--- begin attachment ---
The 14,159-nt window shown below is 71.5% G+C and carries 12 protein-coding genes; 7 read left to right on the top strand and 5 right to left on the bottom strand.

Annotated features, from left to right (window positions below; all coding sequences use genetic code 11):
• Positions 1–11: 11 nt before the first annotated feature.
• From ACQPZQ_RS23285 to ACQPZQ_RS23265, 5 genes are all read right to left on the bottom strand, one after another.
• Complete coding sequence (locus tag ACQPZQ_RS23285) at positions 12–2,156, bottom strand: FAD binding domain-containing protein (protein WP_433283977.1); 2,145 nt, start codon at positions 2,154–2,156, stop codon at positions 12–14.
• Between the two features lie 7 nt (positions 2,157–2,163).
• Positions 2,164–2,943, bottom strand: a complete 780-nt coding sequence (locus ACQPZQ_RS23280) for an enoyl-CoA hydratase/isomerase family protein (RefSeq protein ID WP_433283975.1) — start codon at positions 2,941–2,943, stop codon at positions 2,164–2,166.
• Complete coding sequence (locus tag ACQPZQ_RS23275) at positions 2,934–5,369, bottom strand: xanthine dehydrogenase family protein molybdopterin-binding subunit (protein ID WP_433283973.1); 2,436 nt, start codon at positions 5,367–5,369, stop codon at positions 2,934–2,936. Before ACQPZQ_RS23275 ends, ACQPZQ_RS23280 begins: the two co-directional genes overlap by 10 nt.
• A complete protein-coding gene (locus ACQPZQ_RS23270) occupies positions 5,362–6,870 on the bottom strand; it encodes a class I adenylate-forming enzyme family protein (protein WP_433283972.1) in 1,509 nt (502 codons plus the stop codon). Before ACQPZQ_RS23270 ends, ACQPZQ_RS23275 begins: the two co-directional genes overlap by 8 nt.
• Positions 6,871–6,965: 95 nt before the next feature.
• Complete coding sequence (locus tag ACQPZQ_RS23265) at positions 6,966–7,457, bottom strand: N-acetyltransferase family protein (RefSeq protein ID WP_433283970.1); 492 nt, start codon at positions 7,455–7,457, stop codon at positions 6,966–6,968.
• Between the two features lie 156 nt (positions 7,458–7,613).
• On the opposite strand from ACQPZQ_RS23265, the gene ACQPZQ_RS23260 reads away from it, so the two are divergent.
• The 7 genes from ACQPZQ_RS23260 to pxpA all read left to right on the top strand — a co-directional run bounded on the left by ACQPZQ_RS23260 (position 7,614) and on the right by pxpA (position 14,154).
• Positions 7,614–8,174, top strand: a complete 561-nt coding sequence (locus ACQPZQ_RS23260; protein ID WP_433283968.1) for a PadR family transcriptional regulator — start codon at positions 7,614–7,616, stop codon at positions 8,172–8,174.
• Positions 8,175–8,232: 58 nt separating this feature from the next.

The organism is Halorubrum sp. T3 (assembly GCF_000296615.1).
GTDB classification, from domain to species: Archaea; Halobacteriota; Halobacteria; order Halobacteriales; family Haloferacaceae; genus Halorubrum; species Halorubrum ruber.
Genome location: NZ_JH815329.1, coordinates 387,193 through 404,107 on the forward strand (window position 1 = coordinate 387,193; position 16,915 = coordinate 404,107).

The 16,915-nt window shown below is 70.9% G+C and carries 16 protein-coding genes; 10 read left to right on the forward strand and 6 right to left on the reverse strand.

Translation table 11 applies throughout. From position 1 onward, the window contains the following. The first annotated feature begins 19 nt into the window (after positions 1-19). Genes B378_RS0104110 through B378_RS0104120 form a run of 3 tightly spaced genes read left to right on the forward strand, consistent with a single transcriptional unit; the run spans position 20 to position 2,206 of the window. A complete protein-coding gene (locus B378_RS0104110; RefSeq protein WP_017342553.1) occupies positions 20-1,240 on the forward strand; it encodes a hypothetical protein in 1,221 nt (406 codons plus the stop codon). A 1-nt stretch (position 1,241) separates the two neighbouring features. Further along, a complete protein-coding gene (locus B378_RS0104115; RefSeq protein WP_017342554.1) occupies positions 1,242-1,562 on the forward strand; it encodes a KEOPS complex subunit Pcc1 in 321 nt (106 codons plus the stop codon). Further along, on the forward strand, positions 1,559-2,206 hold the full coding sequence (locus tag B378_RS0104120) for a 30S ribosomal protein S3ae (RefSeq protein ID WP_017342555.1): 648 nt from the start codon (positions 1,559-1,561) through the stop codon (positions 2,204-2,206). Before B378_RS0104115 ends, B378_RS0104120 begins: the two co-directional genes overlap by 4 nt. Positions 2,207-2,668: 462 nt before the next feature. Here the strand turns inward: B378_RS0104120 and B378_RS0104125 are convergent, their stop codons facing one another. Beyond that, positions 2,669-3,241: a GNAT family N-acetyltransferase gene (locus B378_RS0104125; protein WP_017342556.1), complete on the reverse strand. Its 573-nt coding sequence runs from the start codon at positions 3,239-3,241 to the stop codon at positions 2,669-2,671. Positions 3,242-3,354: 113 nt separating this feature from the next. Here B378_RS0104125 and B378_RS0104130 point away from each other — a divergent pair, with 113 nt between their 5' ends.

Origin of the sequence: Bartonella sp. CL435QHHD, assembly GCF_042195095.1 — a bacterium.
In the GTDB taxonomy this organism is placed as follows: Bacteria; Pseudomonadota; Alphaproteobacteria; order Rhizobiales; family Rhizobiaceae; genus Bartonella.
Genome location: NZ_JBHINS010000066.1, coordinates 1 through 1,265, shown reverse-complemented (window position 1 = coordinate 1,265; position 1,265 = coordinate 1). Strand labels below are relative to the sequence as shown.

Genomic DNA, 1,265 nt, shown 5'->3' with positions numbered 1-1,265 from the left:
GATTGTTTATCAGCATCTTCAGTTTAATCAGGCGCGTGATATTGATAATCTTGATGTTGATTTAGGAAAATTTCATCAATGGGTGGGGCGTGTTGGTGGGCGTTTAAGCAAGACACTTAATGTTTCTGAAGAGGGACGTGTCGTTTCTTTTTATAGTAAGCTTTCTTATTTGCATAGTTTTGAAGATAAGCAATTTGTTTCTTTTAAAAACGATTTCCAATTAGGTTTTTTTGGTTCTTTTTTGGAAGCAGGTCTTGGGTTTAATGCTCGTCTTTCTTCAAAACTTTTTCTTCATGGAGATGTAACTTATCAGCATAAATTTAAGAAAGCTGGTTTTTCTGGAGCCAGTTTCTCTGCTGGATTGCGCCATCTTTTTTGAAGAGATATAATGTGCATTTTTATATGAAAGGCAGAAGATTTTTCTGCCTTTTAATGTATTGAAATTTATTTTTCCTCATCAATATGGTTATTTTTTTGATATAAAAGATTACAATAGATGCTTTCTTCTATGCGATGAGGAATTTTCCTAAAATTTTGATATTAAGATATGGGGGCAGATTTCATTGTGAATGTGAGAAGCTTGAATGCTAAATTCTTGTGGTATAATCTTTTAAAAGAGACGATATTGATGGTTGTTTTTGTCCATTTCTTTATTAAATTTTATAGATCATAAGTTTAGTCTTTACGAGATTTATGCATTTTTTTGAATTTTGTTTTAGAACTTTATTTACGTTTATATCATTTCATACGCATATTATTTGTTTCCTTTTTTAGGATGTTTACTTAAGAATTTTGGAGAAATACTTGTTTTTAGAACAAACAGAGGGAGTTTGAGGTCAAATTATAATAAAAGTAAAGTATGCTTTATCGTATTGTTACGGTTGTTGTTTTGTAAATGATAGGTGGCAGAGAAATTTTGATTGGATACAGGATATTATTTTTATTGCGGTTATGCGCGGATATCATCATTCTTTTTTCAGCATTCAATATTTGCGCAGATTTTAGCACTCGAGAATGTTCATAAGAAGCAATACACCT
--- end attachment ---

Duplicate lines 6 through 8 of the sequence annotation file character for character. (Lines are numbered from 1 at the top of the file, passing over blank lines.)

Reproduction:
• Between the two features lie 7 nt (positions 2,157–2,163).
• Positions 2,164–2,943, bottom strand: a complete 780-nt coding sequence (locus ACQPZQ_RS23280) for an enoyl-CoA hydratase/isomerase family protein (RefSeq protein ID WP_433283975.1) — start codon at positions 2,941–2,943, stop codon at positions 2,164–2,166.
• Complete coding sequence (locus tag ACQPZQ_RS23275) at positions 2,934–5,369, bottom strand: xanthine dehydrogenase family protein molybdopterin-binding subunit (protein ID WP_433283973.1); 2,436 nt, start codon at positions 5,367–5,369, stop codon at positions 2,934–2,936. Before ACQPZQ_RS23275 ends, ACQPZQ_RS23280 begins: the two co-directional genes overlap by 10 nt.